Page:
#lang scribble/manual @(require planet/scribble planet/version planet/resolver scribble/eval scribble/bnf racket/sandbox racket/port (only-in racket/contract any/c) racket/runtime-path "scribble-helpers.rkt") @(require (for-label (except-in (this-package-in cs019/cs019) ;; I am not documenting these: SK already documents them. define: Sig: Number$ Boolean$ local shared printf display define-struct define-struct: define if format string=? string? image? e string number->string quasiquote bitmap/url symbol? symbol=? current-output-port lambda true false ...))) @(define-runtime-path whalesong-path "..") @title{CS019 instructions for Whalesong} @author+email["Danny Yoo" "dyoo@hashcollision.org"] @section{Installation} Racket 5.1.3 or greater is a prerequisite for Whalesong. Brown CS maintains its own installation of Racket 5.1.3 in @filepath{/local/projects/racket/releases/5.1.3}. This should already be in your @litchar{PATH}. If it isn't, you can add the following to your @filepath{.environment}: @filebox[".environment"]{ @verbatim|{ pathprependifdir PATH "/local/projects/racket/releases/5.1.3/bin" }|} But hopefully, this should already be configured to be the default for the @tt{cs019} group by the time you read this. Run the following to create the @filepath{whalesong} launcher program in your current directory. @codeblock|{ #lang racket/base (require (planet dyoo/whalesong:1:7/make-launcher)) }| This may take a few minutes, as Racket is compiling Whalesong, its dependencies, and its documentation. When it finally finishes, you should see a @filepath{whalesong} launcher in the current directory. If you see the following error message during installation: @verbatim|{ raco setup: error: during Building docs for ...scribblings/manual.scrbl raco setup: require: unknown module: 'program }| please ignore it: it is due to a bug in Racket's documentation generator. @section{Examples} There are examples in the @link["https://github.com/dyoo/whalesong/tree/master/examples"]{@filepath{whalesong/examples}} and @link["https://github.com/dyoo/whalesong/tree/master/web-world/examples"]{@filepath{whalesong/web-world/examples}}. Let's look at a few of them. @subsection{Hello world} Let's try making a simple, standalone executable. At the moment, the program should be written in the base language of @racket[(planet dyoo/whalesong/cs019)], as it provides the language features that you've been using in cs019 (@racket[local], @racket[shared], etc...), as well as support for the @racketmodname/this-package[web-world] package described later in this document. Write a @filepath{hello.rkt} with the following content @filebox["hello.rkt"]{ @codeblock{ #lang planet dyoo/whalesong/cs019 "hello world" }} This program is a regular Racket program, and can be executed normally, @verbatim|{ $ racket hello.rkt "hello world" $ }| However, it can also be packaged with @filepath{whalesong}. @verbatim|{ $ whalesong build hello.rkt Writing program # Writing resource # Writing resource # Writing resource # Writing html # Writing manifest # $ ls -l hello.html -rw-r--r-- 1 dyoo dyoo 3817 2011-09-10 15:02 hello.html $ ls -l hello.js -rw-r--r-- 1 dyoo dyoo 1146428 2011-09-10 15:02 hello.js }| Running @tt{whalesong build} will produce @filepath{.html} and @filepath{.js} files. If we open this file in our favorite web browser, we should see a triumphant message show on screen. There are several other files generated as part of the application besides the main @filepath{.html} and the @filepath{.js}. Several of these files provide Internet Explorer compatibility and should be included during distribution. The @filepath{.appcache} file, too, should be included, as it catalog the files in the application, and is used to enable offline @link["http://www.w3.org/TR/html5/offline.html"]{HTML application support}. @subsection{Tick tock} Let's do something a little more interesting and create a ticker that counts on the screen. The first thing we can do is mock up a web page with a user interface, like this. @filebox["index.html"]{ @verbatim|{ My simple program

The current counter is: fill-me-in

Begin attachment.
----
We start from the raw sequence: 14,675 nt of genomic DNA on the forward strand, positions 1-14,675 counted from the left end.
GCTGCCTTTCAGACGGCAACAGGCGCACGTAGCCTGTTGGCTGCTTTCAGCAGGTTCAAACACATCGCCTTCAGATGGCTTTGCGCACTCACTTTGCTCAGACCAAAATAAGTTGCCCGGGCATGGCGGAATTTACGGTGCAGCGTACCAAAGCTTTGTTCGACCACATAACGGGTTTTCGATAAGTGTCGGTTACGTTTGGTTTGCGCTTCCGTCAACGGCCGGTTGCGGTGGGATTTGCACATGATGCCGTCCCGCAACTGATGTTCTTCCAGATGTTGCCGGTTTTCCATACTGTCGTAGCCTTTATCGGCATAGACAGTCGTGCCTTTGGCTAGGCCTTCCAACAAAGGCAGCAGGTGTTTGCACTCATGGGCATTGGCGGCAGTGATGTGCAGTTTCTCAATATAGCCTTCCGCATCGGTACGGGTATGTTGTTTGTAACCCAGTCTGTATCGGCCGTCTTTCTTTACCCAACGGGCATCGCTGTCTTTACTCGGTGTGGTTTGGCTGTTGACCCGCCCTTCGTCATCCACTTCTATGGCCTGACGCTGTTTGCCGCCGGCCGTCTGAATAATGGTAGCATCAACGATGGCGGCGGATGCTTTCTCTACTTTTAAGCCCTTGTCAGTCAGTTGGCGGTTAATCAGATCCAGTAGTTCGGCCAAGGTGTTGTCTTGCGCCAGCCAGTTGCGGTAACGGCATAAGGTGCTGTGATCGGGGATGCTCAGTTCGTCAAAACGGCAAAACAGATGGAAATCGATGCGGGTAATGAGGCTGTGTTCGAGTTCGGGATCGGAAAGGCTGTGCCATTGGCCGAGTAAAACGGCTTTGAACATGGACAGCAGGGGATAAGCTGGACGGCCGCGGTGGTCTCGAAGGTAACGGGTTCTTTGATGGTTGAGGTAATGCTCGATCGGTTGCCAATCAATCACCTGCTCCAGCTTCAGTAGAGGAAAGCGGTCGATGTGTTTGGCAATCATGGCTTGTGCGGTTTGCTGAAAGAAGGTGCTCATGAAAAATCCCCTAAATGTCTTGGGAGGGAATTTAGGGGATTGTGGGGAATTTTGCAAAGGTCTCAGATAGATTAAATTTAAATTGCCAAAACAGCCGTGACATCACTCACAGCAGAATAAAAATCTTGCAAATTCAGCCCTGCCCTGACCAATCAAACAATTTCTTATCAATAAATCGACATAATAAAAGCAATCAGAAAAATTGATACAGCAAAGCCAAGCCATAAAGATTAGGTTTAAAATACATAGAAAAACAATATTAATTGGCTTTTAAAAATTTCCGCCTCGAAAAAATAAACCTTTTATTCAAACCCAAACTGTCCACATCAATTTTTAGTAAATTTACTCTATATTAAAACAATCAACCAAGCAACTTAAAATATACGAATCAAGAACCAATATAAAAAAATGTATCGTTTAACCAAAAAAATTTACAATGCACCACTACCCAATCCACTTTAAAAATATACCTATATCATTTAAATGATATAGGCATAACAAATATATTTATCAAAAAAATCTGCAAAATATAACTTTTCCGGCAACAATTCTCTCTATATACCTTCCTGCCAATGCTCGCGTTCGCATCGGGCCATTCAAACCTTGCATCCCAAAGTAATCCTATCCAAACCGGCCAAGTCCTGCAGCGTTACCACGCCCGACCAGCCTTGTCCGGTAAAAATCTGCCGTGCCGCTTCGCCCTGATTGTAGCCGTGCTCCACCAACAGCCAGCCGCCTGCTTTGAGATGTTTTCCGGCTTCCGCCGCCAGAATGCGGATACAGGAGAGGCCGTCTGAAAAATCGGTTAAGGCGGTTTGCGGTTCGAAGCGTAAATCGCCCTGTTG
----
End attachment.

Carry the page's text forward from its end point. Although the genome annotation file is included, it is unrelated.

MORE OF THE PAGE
}| } We can even look at this in a standard web browser. Once we're happy with the statics of our program, we can inject dynamic behavior. Write a file called @filepath{tick-tock.rkt} with the following content. @filebox["tick-tock.rkt"]{ @codeblock|{ #lang planet dyoo/whalesong/cs019 (define-resource index.html) (define: (draw [world : Number$] [dom : View$]) -> View$ (update-view-text (view-focus dom "counter") world)) (define: (tick [world : Number$] [dom : View$]) -> Number$ (add1 world)) (define: (stop? [world : Number$] [dom : View$]) -> Boolean$ (> world 10)) (big-bang 0 (initial-view index.html) (to-draw draw) (on-tick tick 1) (stop-when stop?)) }| } Several things are happening here. @itemize[ @item{We're using the signature support in the cs019 language as discussed in @url{http://www.cs.brown.edu/courses/cs019/2011/software/doc}.} @item{We use @racket[define-resource] to refer to external @tech{resource} files, like @filepath{index.html} that we'd like to include in our program.} @item{ Whalesong includes a world library for doing event-driven programs. As you may have seen earlier, we use @racket[big-bang] to start up a computation that responses to events. In this example, that's clock ticks introduced by @racket[on-tick]. However, because we're on the web, we can bind to many other kinds of web events (by using @racket[view-bind]). Each of our callbacks also consumes the DOM as an argument, since the DOM, too, is a source of external state in a program.}] This program cannot be executed directly in Racket/DrRacket, unfortunately, but it can be compiled through Whalesong and @link["http://hashcollision.org/whalesong/examples/cs019/tick-tock/tick-tock.html"]{run in the browser}. @subsection{Where am I?} @margin-note{The resource used is: @link["http://hashcollision.org/whalesong/examples/cs019/where-am-i/index.html"]{@filepath{index.html}}.} Finally, let's look at a program that displays our current geolocation. @filebox["where-am-i.rkt"]{ @codeblock|{ #lang planet dyoo/whalesong/cs019 (define-resource index.html) (define-struct: coord ([lat : Number$] [lng : Number$])) ;; coord/unknown?: any -> boolean ;; Returns true if x is a coord or the symbol 'unknown. (define (coord/unknown? x) (or (coord? x) (and (symbol? x) (symbol=? x 'unknown)))) (define Coord/Unknown$ (Sig: coord/unknown?)) ;; The world stores both the real location, as well as a mocked-up ;; one. (define-struct: world ([real : Coord/Unknown$] [mock : Coord/Unknown$])) (define World$ (Sig: world?)) (define: (location-change [world : World$] [dom : View$] [evt : Event$]) -> World$ (make-world (make-coord (event-ref evt "latitude") (event-ref evt "longitude")) (world-mock world))) (define: (mock-location-change [world : World$] [dom : View$] [evt : Event$]) -> World$ (make-world (world-real world) (make-coord (event-ref evt "latitude") (event-ref evt "longitude")))) (define: (draw [world : World$] [dom : View$]) -> View$ (local [(define v1 (if (coord? (world-real world)) (update-view-text (view-focus dom "real-location") (format "lat=~a, lng=~a" (coord-lat (world-real world)) (coord-lng (world-real world)))) dom)) (define v2 (if (coord? (world-mock world)) (update-view-text (view-focus v1 "mock-location") (format "lat=~a, lng=~a" (coord-lat (world-mock world)) (coord-lng (world-mock world)))) v1))] v2)) (big-bang (make-world 'unknown 'unknown) (initial-view index.html) (to-draw draw) (on-location-change location-change) (on-mock-location-change mock-location-change)) }| } @link["http://hashcollision.org/whalesong/examples/cs019/where-am-i/where-am-i.html"]{This program} uses @racket[on-location-change], which uses HTML5's Geolocation support to provide latitude and longitude information. We receive a change to our location in the form of an @tech{event}. To make it easier to test programs that depend on Geolocation, a @racket[on-mock-location-change] provides the same interface, but the location can be entered from a form in the browser window. @subsection{More web-world examples} Here are more examples of web-world demos, to get a feel for the library: @itemize[ @item{@link["http://hashcollision.org/whalesong/examples/attr-animation/attr-animation.html"]{attr-animation.html} [@link["http://hashcollision.org/whalesong/examples/attr-animation/attr-animation.rkt"]{src}] Uses @racket[update-view-attr] and @racket[on-tick] to perform a simple color animation.} @item{@link["http://hashcollision.org/whalesong/examples/boid/boid.html"]{boid.html} [@link["http://hashcollision.org/whalesong/examples/boid/boid.rkt"]{src}] Uses @racket[update-view-css] and @racket[on-tick] to perform an animation of a flock of @link["http://en.wikipedia.org/wiki/Boids"]{boids}.} @item{@link["http://hashcollision.org/whalesong/examples/dwarves/dwarves.html"]{dwarves.html} [@link["http://hashcollision.org/whalesong/examples/dwarves/dwarves.rkt"]{src}] Uses @racket[view-show] and @racket[view-hide] to manipulate a view. Click on a dwarf to make them hide. } @item{@link["http://hashcollision.org/whalesong/examples/dwarves-with-remove/dwarves-with-remove.html"]{dwarves-with-remove.html} [@link["http://hashcollision.org/whalesong/examples/dwarves-with-remove/dwarves-with-remove.rkt"]{src}] Uses @racket[view-focus?] and @racket[view-remove] to see if a dwarf should be removed from the view. } @item{@link["http://hashcollision.org/whalesong/examples/field/field.html"]{field.html} [@link["http://hashcollision.org/whalesong/examples/field/field.rkt"]{src}] Uses @racket[view-bind] to read a text field, and @racket[update-view-text] to change the text content of an element. } @item{@link["http://hashcollision.org/whalesong/examples/phases/phases.html"]{phases.html} [@link["http://hashcollision.org/whalesong/examples/phases/phases.rkt"]{src}] Switches out one view entirely in place of another. Different views can correspond to phases in a program. } @item{@link["http://hashcollision.org/whalesong/examples/tick-tock/tick-tock.html"]{tick-tock.html} [@link["http://hashcollision.org/whalesong/examples/tick-tock/tick-tock.rkt"]{src}] Uses @racket[on-tick] to show a timer counting up. } @item{@link["http://hashcollision.org/whalesong/examples/redirected/redirected.html"]{redirected.html} [@link["http://hashcollision.org/whalesong/examples/redirected/redirected.rkt"]{src}] Uses @racket[on-tick] to show a timer counting up, and also uses @racket[open-output-element] to pipe side-effecting @racket[printf]s to a hidden @tt{div}. } @item{@link["http://hashcollision.org/whalesong/examples/todo/todo.html"]{todo.html} [@link["http://hashcollision.org/whalesong/examples/todo/todo.rkt"]{src}] A simple TODO list manager. } @item{@link["http://hashcollision.org/whalesong/examples/where-am-i/where-am-i.html"]{where-am-i.html} [@link["http://hashcollision.org/whalesong/examples/where-am-i/where-am-i.rkt"]{src}] Uses @racket[on-location-change] and @racket[on-mock-location-change] to demonstrate location services. } ] These examples are written in a less featureful language level (@litchar{#lang planet dyoo/whalesong}), which is why it uses explicit @racket[require] statements to pull in support for @racketmodname/this-package[web-world] and @racketmodname/this-package[resource]. As long as you use @litchar{#lang planet dyoo/whalesong/cs019}, you shouldn't need to require those particular libraries. @section{API} @declare-exporting/this-package[cs019/cs019] The majority of the functions and forms provided in the cs019 language should be those of the official @link["http://www.cs.brown.edu/courses/csci0190/2011/software/doc"]{cs019} language. There are a few deviations documented in @secref["bugs"]. For the purposes of tour-guide, we'll be focusing on the @racketmodname/this-package[web-world] library in Whalesong. Like the big-bang in regular world, the callbacks in web-world are world-to-world functions. One difference introduced by the web is the web page itself: because the page itself is a source of state, it too will be passed to callbacks. This library presents a functional version of the DOM in the form of a @tech{view}. The world-updating callbacks may optionally take an @tech{event} object, which provides additional information about the event that triggered the callback. @defproc[(big-bang [w world] [h big-bang-handler] ...) world]{ Start a big bang computation. } @defproc[(initial-view [x any]) big-bang-handler]{ Provide an initial view for the big-bang. Normally, @racket[x] will be a @tech{resource} to a web page. @codeblock|{ ... (define-resource page1.html) ... (big-bang ... (initial-view page1.html)) }| If both the @racket[initial-view] and @racket[to-draw] are omitted from a @racket[big-bang], then @racket[big-bang] will render the world value itself. } @defproc[(stop-when [stop? ([w world] [dom view] -> boolean)]) big-bang-handler]{ Tells @racket[big-bang] when to stop. For example, @codeblock|{ ... (define-struct world (given expected)) ... ;; stop?: world view -> boolean (define (stop? world dom) (string=? (world-given world) (world-expected world))) (big-bang ... (stop-when stop?)) }| will stop the computation as soon as @racket[stop?] returns @racket[true]. } @defproc*[(((on-tick [tick-f ([w world] [v view] [e event]? -> world)] [delay real]) big-bang-handler) ((on-tick [tick-f ([w world] [v view] [e event]? -> world)]) big-bang-handler))]{ Tells @racket[big-bang] to update the world during clock ticks. By default, this will send a clock tick 28 times a second, but if given @racket[delay], it will use that instead. @codeblock|{ ... ;; tick: world dom -> world (define (tick world view) (add1 world)) (big-bang ... (on-tick tick 5)) ;; tick every five seconds }| } @defproc[(on-mock-location-change [location-f ([w world] [v view] [e event]? -> world)]) big-bang-handler]{ Tells @racket[big-bang] to update the world during simulated movement. During the extent of a big-bang, a form widget will appear in the @tt{document.body} to allow us to manually send location-changing events. The optional @tech{event} argument will contain numbers for @racket["latitude"] and @racket["longitude"]. @codeblock|{ ... ;; move: world view event -> world (define (move world dom event) (list (event-ref event "latitude") (event-ref event "longitude"))) ... (big-bang ... (on-mock-location-change move)) }| } @defproc[(on-location-change [location-f ([w world] [v view] [e event]? -> world)]) big-bang-handler]{ Tells @racket[big-bang] to update when the location changes, as received by the @link["http://dev.w3.org/geo/api/spec-source.html"]{Geolocation API}. The optional @tech{event} argument will contain numbers for @racket["latitude"] and @racket["longitude"]. @codeblock|{ ... ;; move: world view event -> world (define (move world dom event) (list (event-ref event "latitude") (event-ref event "longitude"))) ... (big-bang ... (on-location-change move)) }| } @defproc[(to-draw [draw-f ([w world] [v view] -> view)]) big-bang-handler]{ Tells @racket[big-bang] how to update the rendering of the world. The draw function will be called every time an event occurs. @codeblock|{ ... (define-struct world (name age)) ;; draw: world view -> view (define (draw world dom) (update-view-text (view-focus dom "name-span") (world-name world))) ... (big-bang ... (to-draw draw)) }| } @subsection{Views} A @deftech{view} is a functional representation of the browser DOM tree. A view is always focused on an element, and the functions in this subsection show how to traverse and manipulate the view. @defproc[(view? [x any]) boolean]{ Produces true if x is a @tech{view}.} @defthing[View$ Sig]{The signature of a view.} @defproc[(->view [x any]) view]{ Coerse a value into a view whose focus is on the topmost element. Common values for @racket[x] include @tech{resource}s. } @defproc[(view-focus? [v view] [id String]) boolean]{ Return true if the view can be focused onto an element in the view with the given id.} @defproc[(view-focus [v view] [id String]) view]{ Focuses the view on an element, given the @racket[id]. } Once we have a view, we can refocus the view using @racket[view-focus], or traverse the view locally by using @racket[view-left], @racket[view-right], @racket[view-up], and @racket[view-down]. @defproc[(view-left? [v view]) boolean]{ See if the view can be moved to the previous sibling. } @defproc[(view-left [v view]) view]{ Move the focus to the previous sibling. } @defproc[(view-right? [v view]) boolean]{ See if the view can be moved to the next sibling. } @defproc[(view-right [v view]) view]{ Move the focus to the next sibling.} @defproc[(view-up? [v view]) boolean]{ See if the view can be moved to the parent. } @defproc[(view-up [v view]) view]{ Move the focus to the parent.} @defproc[(view-down? [v view]) boolean]{ See if the view can be moved to the first child. } @defproc[(view-down [v view]) view]{ Move the view to the first child.} Once we focus the view on an element, we can bind a world handler to it that responds to events. @defproc[(view-bind [v view] [type string] [world-updater ([w world] [v view] [e event]? -> world)]) view]{ Attach a world-updating event to the focus. When the world-updater is called, the view will be focused on the element that triggered the event. Common event types include @racket["click"], @racket["mouseenter"], @racket["change"].} When the view is on an element that we'd like to query or update, we can use several functions: @defproc[(view-text [v view]) string]{ Get the textual content at the focus. } @defproc[(update-view-text [v view] [s string]) view]{ Update the textual content at the focus.} @defproc[(view-show [v view]) view]{ Show the element at the focus. } @defproc[(view-hide [v view]) view]{ Hide the element at the focus. The element will continue to exist in the tree, but not be shown. } @defproc[(view-attr [v view] [name String]) view]{ Get the attribute @racket[name] at the focus. } @defproc[(update-view-attr [v view] [name String] [value String]) view]{ Update the attribute @racket[n] with the value @racket[v] at the focus. } @defproc[(view-css [v view] [name String]) view]{ Get the css value @racket[name] at the focus. } @defproc[(update-view-css [v view] [name String] [value String]) view]{ Update the css value @racket[n] with the value @racket[v] at the focus. } @defproc[(view-id [v view]) world]{ Get the unique identifier of the node at the focus. } @defproc[(view-form-value [v view]) view]{ Get the form value of the node at the focus.} @defproc[(update-view-form-value [v view] [value String]) view]{ Update the form value of the node at the focus.} @defproc[(view-append-child [d dom]) view]{ Add the dom node @racket[d] as the last child of the focused node. Focus moves to the appended child. Dom nodes can be created by using @racket[xexp->dom], which converts a @tech{xexp} to a node. Furthermore, values can be treated as DOM nodes whose DOM representation will be the way they print. This including images.} @defproc[(view-insert-left [v view] [d dom]) view]{ Add the dom node @racket[d] as the previous sibling of the focused node. Focus moves to the inserted node.} @defproc[(view-insert-right [v view] [d dom]) view]{ Add the dom node @racket[d] as the next sibling of the focused node. Focus moves to the inserted node.} @defproc[(view-remove [v view]) view]{ Remove the dom node at the focus from the view @racket[v]. Focus tries to move to the right, if there's a next sibling. If that fails, focus then moves to the left, if there's a previous sibling. If that fails too, then focus moves to the parent.} @subsection{Events} An @deftech{event} is a structure that holds name-value pairs. Whenever an event occurs in web-world, it may include some auxiliary information about the event. As a concrete example, location events from @racket[on-location-change] and @racket[on-mock-location-change] can send latitude and longitude values, as long as the world callback can accept the event as an argument. @defstruct[event ([kvpairs (listof (list symbol (or/c string number)))])]{} @defthing[Event$ sig]{The signature for an event.} @defproc[(event-ref [evt event?] [name (or/c symbol string)]) value]{ Get an value from the event, given its @racket[name]. } @defproc[(event-keys [evt event?]) (listof symbol)]{ Get an list of the event's keys. } @section{Dynamic DOM generation with xexps} @declare-exporting/this-package[cs019/cs019] We often need to dynamically inject new dom nodes into an existing view. As an example where the UI is entirely in code: @codeblock|{ #lang planet dyoo/whalesong/cs019 ;; tick: world view -> world (define (tick world view) (add1 world)) ;; draw: world view -> view (define (draw world view) (view-append-child view (xexp->dom `(p "hello, can you see this? " ,(number->string world))))) (big-bang 0 (initial-view (xexp->dom '(html (head) (body)))) (on-tick tick 1) (to-draw draw)) }| Normally, we'll want to do as much of the statics as possible with @filepath{.html} resources, but when nothing else will do, we can generate DOM nodes programmatically. We can create new DOMs from an @tech{xexp}, which is a s-expression representation for a DOM node. Here are examples of expressions that evaluate to xexps: @racketblock["hello world"] @racketblock['(p "hello, this" "is an item")] @racketblock[ (local [(define name "josh")] `(p "hello" (i ,name)))] @racketblock[ '(div (\@ (id "my-div-0")) (span "This is a span in a div"))] @racketblock[ `(div (\@ ,(fresh-id)) (span "This is another span in a div whose id is dynamically generated"))] More formally, a @deftech{xexp} is: @(let ([open @litchar{(}] [close @litchar{)}] [at @litchar[(symbol->string '\@)]]) @BNF[(list @nonterm{xexp} @nonterm{string} @BNF-seq[open @nonterm{id} @kleenestar[@nonterm{xexp}] close] @BNF-seq[open @nonterm{id} open at @kleenestar[@nonterm{key-value}] close @kleenestar[@nonterm{xexp}] close]) (list @nonterm{key-value} @BNF-seq[open @nonterm{symbol} @nonterm{string} close]) ]) To check to see if something is a xexp, use @racket[xexp?]: @defproc[(xexp? [x any]) boolean]{ Return true if @racket[x] is a xexp. } @defproc[(xexp->dom [an-xexp xexp]) dom]{ Return a dom from the xexp. } When creating xexps, we may need to create unique ids for the nodes. The web-world library provides a @racket[fresh-id] form to create these. @defproc[(fresh-id) string]{ Return a string that can be used as a DOM node id. } @section{Including external resources} @declare-exporting/this-package[cs019/cs019] Programs may need to use an external file @deftech{resource} that isn't itself a Racket program, but instead some other kind of data. Graphical programs will often use @filepath{.png}s, and web-related programs @filepath{.html}s, for example. Whalesong provides the @racketmodname/this-package[resource] library to refer and use these external resources. When Whalesong compiles a program into a package, these resources will be bundled alongside the JavaScript-compiled output. @defform[(define-resource id [path-string])]{ Defines a resource with the given path name. The path is relative to the program. For example, @codeblock|{ #lang planet dyoo/whalesong/cs019 (define-resource my-whale-image-resource "humpback.png") }| } Since the name we're using will often match the filename itself, as a convenience, we can also write the following: @codeblock|{ #lang planet dyoo/whalesong/cs019 (define-resource humpback.png) }| which defines a variable named @racket[humpback.png] whose resource is @filepath{humpback.png}. If the resource given has an extension one of the following: @itemize[ @item{@filepath{.png}} @item{@filepath{.gif}} @item{@filepath{.jpg}} @item{@filepath{.jpeg}}] then the resource is also an image for which @racket[image?] will be true. If the resource has the extension @filepath{.html}, then it will be run through an HTML purifying process to make sure the HTML is well-formed. @defproc[(resource? [x any]) boolean]{ Produces true if @racket[x] is a resource. } @defthing[Resource$ sig]{ The signature of a resource. } @defproc[(resource->url [a-resource resource?]) string?]{ Given a resource, gets its URL. For example, @codeblock|{ #lang planet dyoo/whalesong/cs019 (define-resource my-whale-image-resource "humpback.png") (define WHALE-IMAGE (bitmap/url (resource->url my-whale-image-resource))) }| This particular example is somewhat redundant, because image resources behave already as images. } @section{Tips and tricks} @subsection{Hiding standard output or directing it to an element} @declare-exporting/this-package[cs019/cs019] For a web-world program, output is normally done by using @racket[to-draw]. However, side effecting functions, such as @racket[printf] or @racket[display], are still available, and will append to @tt{document.body}. We may want to disable such printing or redirect it to a particular element on the page. For such purposes, use a combination of @racket[current-output-port] and @racket[open-output-element] to redirect the output of these side effect functions to somewhere else. For example: @codeblock|{ ... ;; Redirect standard output to a div called "stdout-div". (current-output-port (open-output-element "stdout-div")) ... (big-bang ... (on-tick (lambda (world dom) (begin (printf "Tick!\n") (add1 world)))) ...) }| All subsequent I/O side effects after the call to @racket[current-output-port] will be written out to the @tt{stdout-div}, which can be easily styled with @tt{display: none} to hide it from normal browser display. @defproc[(open-output-element [id string]) output-port]{ Opens an output port that will be directed to write to the DOM element whose id is @racket[id]. Note: writing to this port shouldn't fail, even if the id does not currently exist on the page. } @subsection{Shrink final versions of programs} The JavaScript files generated by Whalesong can be compressed by using the @tt{@"-"}@tt{@"-"compress@"-"javascript} option during @tt{build}. For example: @verbatim|{ $ whalesong build pacman.rkt [omitting output] $ ls -l pacman.js -rw-rw-r-- 1 dyoo nogroup 1181979 Nov 9 15:19 pacman.js $ whalesong build --compress-javascript pacman.rkt [omitting output] $ ls -l pacman.js -rw-rw-r-- 1 dyoo nogroup 782199 Nov 9 15:19 pacman.js }| Compression takes some time, so it is not turned on by default. It may be useful when deploying a finished program. @section[#:tag "bugs"]{Known bugs and deviations} Whalesong's compiler doesn't know how to compile programs with embedded image snips. You can work around this by using @racket[define-resource], and save an image file in the same directory as your source. @subsection{Deviations from the regular cs019 language} Most of the basic cs019 forms have been implemented in Whalesong's implementation, but some functions and syntax have not yet been implemented. Here is the complete list of deviations: @verbatim|{ Misc === exit sleep delay promise force time identity state match Char name module-begin define-datatype recur Testing === check-range check-error check-within check-member-of check-property check-with equal~? cons-of =~ Lists === caaar caadr cdar cddr cadar cdaar cdadr cddar cadddr caddr cdddr sort quicksort IO === with-output-to-file with-input-from-file with-output-from-string with-output-to-string read print pretty-print Hashes === hash-iterate-first hash-iterate-key hash-iterate-next hash-iterate-value hash-update hash-ref! hash-update! Images & Universe === register universe animate run-simulation run-movie LOCALHOST on-receive on-mouse on-new on-msg on-disconnect on-key on-release stop-with on-draw make-bundle iworld-name iworld? make-package package? bundle? mail? iworld=? make-mail iworld1 iworld2 iworld3 sexp? launch-many-worlds mouse-event? record? bitmap key-event? key=? Key$ image=? pen pen-color pen-style pen-cap pen-join make-pen pen-width color-list->bitmap pinhole-x pinhole-y center-pinhole put-pinthole clear-pinhole freeze save-image overlay/pinhole underlay/pinhole overlay/offset overlay/align/offset underlay/align/offset underlay/offset pen-cap? real-valued-posn? pen-join? pen-style? scene+curve triangle/asa triangle/sas triangle/aas triangle/ssa triangle/ass triangle/sss triangle/saa polygon empty-image add-curve to-string }|